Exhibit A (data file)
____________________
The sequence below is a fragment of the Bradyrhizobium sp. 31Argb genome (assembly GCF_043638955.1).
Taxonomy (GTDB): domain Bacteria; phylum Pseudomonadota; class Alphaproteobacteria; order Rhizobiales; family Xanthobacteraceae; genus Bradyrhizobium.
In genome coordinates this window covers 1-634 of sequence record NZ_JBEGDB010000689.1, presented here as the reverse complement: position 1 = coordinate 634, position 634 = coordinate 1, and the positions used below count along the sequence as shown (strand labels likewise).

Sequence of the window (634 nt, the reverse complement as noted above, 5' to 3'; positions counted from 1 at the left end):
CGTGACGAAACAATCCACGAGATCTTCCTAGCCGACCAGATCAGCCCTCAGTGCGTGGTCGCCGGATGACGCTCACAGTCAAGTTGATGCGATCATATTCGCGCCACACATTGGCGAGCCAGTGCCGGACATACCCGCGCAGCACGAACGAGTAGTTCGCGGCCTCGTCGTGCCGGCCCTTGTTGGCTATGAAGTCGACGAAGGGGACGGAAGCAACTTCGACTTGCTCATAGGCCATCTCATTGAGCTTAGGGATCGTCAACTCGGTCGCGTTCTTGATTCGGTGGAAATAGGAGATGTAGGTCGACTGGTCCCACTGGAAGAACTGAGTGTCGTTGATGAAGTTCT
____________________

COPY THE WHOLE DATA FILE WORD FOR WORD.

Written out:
The sequence below is a fragment of the Bradyrhizobium sp. 31Argb genome (assembly GCF_043638955.1).
Taxonomy (GTDB): domain Bacteria; phylum Pseudomonadota; class Alphaproteobacteria; order Rhizobiales; family Xanthobacteraceae; genus Bradyrhizobium.
In genome coordinates this window covers 1-634 of sequence record NZ_JBEGDB010000689.1, presented here as the reverse complement: position 1 = coordinate 634, position 634 = coordinate 1, and the positions used below count along the sequence as shown (strand labels likewise).

Sequence of the window (634 nt, the reverse complement as noted above, 5' to 3'; positions counted from 1 at the left end):
CGTGACGAAACAATCCACGAGATCTTCCTAGCCGACCAGATCAGCCCTCAGTGCGTGGTCGCCGGATGACGCTCACAGTCAAGTTGATGCGATCATATTCGCGCCACACATTGGCGAGCCAGTGCCGGACATACCCGCGCAGCACGAACGAGTAGTTCGCGGCCTCGTCGTGCCGGCCCTTGTTGGCTATGAAGTCGACGAAGGGGACGGAAGCAACTTCGACTTGCTCATAGGCCATCTCATTGAGCTTAGGGATCGTCAACTCGGTCGCGTTCTTGATTCGGTGGAAATAGGAGATGTAGGTCGACTGGTCCCACTGGAAGAACTGAGTGTCGTTGATGAAGTTCT